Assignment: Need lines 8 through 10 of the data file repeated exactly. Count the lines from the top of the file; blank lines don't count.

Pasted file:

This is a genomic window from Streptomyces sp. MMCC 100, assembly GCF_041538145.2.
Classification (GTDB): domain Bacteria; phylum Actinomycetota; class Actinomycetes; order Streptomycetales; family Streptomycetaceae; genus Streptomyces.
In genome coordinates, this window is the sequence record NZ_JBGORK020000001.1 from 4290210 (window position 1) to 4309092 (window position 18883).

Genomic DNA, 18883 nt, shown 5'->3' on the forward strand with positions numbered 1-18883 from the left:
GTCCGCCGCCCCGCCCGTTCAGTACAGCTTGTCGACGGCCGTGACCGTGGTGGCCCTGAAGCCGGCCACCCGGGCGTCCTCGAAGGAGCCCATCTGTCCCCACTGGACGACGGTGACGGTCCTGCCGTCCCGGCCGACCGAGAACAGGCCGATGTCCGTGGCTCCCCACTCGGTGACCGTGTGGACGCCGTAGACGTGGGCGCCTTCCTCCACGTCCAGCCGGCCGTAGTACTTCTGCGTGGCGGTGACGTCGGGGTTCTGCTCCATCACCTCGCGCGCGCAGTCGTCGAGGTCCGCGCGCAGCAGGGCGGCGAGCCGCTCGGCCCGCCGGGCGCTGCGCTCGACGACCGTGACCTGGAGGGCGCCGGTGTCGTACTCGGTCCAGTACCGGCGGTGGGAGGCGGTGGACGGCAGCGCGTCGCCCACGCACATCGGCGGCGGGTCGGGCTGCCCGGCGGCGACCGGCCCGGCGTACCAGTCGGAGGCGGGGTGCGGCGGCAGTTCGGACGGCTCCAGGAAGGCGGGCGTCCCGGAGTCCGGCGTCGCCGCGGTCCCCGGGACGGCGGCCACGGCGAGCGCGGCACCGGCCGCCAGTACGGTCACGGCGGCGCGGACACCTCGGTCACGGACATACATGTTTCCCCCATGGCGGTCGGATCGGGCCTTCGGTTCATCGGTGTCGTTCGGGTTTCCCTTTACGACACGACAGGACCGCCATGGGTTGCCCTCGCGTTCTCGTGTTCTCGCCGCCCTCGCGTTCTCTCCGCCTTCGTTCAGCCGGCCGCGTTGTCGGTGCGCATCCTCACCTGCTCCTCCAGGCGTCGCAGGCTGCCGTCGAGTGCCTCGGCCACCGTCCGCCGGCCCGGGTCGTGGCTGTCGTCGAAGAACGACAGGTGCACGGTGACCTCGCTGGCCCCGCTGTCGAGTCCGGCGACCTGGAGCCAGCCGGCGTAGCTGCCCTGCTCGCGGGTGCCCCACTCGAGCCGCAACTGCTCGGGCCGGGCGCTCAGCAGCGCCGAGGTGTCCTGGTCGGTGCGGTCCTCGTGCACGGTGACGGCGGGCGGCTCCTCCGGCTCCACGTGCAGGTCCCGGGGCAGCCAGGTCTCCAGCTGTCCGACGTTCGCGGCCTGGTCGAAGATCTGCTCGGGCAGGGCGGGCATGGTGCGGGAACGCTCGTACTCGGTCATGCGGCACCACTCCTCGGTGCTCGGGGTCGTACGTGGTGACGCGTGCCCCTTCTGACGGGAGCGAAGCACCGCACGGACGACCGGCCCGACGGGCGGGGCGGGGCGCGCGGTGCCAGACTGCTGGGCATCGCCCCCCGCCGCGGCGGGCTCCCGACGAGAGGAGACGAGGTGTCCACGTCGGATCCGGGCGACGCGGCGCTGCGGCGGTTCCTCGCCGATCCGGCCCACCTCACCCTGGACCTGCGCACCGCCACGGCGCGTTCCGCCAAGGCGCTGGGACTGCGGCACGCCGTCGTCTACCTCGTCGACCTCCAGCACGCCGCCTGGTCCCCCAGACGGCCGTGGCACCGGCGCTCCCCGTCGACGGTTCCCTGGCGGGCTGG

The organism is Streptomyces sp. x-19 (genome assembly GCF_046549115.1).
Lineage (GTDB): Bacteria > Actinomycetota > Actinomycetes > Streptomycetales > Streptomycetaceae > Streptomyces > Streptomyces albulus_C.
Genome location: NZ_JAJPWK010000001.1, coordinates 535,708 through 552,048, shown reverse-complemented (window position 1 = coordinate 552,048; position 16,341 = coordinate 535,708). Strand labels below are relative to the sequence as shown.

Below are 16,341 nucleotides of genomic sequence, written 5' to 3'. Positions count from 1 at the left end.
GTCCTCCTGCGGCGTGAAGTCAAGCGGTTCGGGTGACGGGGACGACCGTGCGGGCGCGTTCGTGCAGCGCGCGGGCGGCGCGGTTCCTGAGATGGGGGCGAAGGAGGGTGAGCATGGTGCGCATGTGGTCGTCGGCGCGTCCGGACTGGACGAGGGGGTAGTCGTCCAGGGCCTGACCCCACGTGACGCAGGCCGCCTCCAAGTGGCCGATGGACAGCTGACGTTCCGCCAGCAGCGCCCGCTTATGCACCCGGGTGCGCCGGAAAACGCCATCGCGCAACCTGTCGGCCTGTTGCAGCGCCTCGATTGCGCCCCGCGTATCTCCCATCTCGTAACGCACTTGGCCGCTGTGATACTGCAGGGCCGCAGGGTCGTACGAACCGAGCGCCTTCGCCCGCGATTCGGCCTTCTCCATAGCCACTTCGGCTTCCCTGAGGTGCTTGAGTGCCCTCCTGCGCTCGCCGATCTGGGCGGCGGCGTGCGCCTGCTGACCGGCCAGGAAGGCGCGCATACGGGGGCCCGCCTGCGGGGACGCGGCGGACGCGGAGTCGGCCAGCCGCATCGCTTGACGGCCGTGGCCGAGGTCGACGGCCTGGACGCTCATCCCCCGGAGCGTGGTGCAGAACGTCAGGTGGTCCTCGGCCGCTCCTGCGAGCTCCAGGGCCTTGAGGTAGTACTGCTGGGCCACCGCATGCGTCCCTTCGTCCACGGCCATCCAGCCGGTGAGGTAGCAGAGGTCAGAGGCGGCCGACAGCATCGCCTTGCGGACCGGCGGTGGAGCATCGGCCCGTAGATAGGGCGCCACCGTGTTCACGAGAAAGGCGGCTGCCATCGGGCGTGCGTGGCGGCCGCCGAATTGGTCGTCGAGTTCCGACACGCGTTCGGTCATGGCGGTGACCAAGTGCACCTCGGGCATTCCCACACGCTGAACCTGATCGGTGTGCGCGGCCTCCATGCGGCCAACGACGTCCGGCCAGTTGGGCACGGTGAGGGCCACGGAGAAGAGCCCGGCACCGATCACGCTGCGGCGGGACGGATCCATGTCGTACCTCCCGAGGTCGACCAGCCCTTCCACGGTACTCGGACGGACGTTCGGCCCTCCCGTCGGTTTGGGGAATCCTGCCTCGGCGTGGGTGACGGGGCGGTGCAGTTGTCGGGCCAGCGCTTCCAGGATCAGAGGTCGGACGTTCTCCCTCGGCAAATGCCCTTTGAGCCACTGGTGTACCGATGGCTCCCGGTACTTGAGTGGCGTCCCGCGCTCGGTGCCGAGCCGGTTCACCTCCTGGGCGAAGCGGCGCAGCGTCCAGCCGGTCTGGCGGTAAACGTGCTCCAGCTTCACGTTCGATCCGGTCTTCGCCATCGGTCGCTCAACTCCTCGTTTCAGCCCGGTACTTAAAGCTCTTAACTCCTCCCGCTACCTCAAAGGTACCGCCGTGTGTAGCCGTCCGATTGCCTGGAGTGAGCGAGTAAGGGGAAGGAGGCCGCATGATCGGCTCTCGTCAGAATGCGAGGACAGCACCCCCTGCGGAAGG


Genome location: NZ_JAJPWK010000001.1, coordinates 535,708 through 552,048, shown reverse-complemented (window position 1 = coordinate 552,048; position 16,341 = coordinate 535,708). Strand labels below are relative to the sequence as shown.

Below are 16,341 nucleotides of genomic sequence, written 5' to 3'. Positions count from 1 at the left end.
GTCCTCCTGCGGCGTGAAGTCAAGCGGTTCGGGTGACGGGGACGACCGTGCGGGCGCGTTCGTGCAGCGCGCGGGCGGCGCGGTTCCTGAGATGGGGGCGAAGGAGGGTGAGCATGGTGCGCATGTGGTCGTCGGCGCGTCCGGACTGGACGAGGGGGTAGTCGTCCAGGGCCTGACCCCACGTGACGCAGGCCGCCTCCAAGTGGCCGATGGACAGCTGACGTTCCGCCAGCAGCGCCCGCTTATGCACCCGGGTGCGCCGGAAAACGCCATCGCGCAACCTGTCGGCCTGTTGCAGCGCCTCGATTGCGCCCCGCGTATCTCCCATCTCGTAACGCACTTGGCCGCTGTGATACTGCAGGGCCGCAGGGTCGTACGAACCGAGCGCCTTCGCCCGCGATTCGGCCTTCTCCATAGCCACTTCGGCTTCCCTGAGGTGCTTGAGTGCCCTCCTGCGCTCGCCGATCTGGGCGGCGGCGTGCGCCTGCTGACCGGCCAGGAAGGCGCGCATACGGGGGCCCGCCTGCGGGGACGCGGCGGACGCGGAGTCGGCCAGCCGCATCGCTTGACGGCCGTGGCCGAGGTCGACGGCCTGGACGCTCATCCCCCGGAGCGTGGTGCAGAACGTCAGGTGGTCCTCGGCCGCTCCTGCGAGCTCCAGGGCCTTGAGGTAGTACTGCTGGGCCACCGCATGCGTCCCTTCGTCCACGGCCATCCAGCCGGTGAGGTAGCAGAGGTCAGAGGCGGCCGACAGCATCGCCTTGCGGACCGGCGGTGGAGCATCGGCCCGTAGATAGGGCGCCACCGTGTTCACGAGAAAGGCGGCTGCCATCGGGCGTGCGTGGCGGCCGCCGAATTGGTCGTCGAGTTCCGACACGCGTTCGGTCATGGCGGTGACCAAGTGCACCTCGGGCATTCCCACACGCTGAACCTGATCGGTGTGCGCGGCCTCCATGCGGCCAACGACGTCCGGCCAGTTGGGCACGGTGAGGGCCACGGAGAAGAGCCCGGCACCGATCACGCTGCGGCGGGACGGATCCATGTCGTACCTCCCGAGGTCGACCAGCCCTTCCACGGTACTCGGACGGACGTTCGGCCCTCCCGTCGGTTTGGGGAATCCTGCCTCGGCGTGGGTGACGGGGCGGTGCAGTTGTCGGGCCAGCGCTTCCAGGATCAGAGGTCGGACGTTCTCCCTCGGCAAATGCCCTTTGAGCCACTGGTGTACCGATGGCTCCCGGTACTTGAGTGGCGTCCCGCGCTCGGTGCCGAGCCGGTTCACCTCCTGGGCGAAGCGGCGCAGCGTCCAGCCGGTCTGGCGGTAAACGTGCTCCAGCTTCACGTTCGATCCGGTCTTCGCCATCGGTCGCTCAACTCCTCGTTTCAGCCCGGTACTTAAAGCTCTTAACTCCTCCCGCTACCTCAAAGGTACCGCCGTGTGTAGCCGTCCGATTGCCTGGAGTGAGCGAGTAAGGGGAAGGAGGCCGCATGATCGGCTCTCGTCAGAATGCGAGGACAGCACCCCCTGCGGAAGG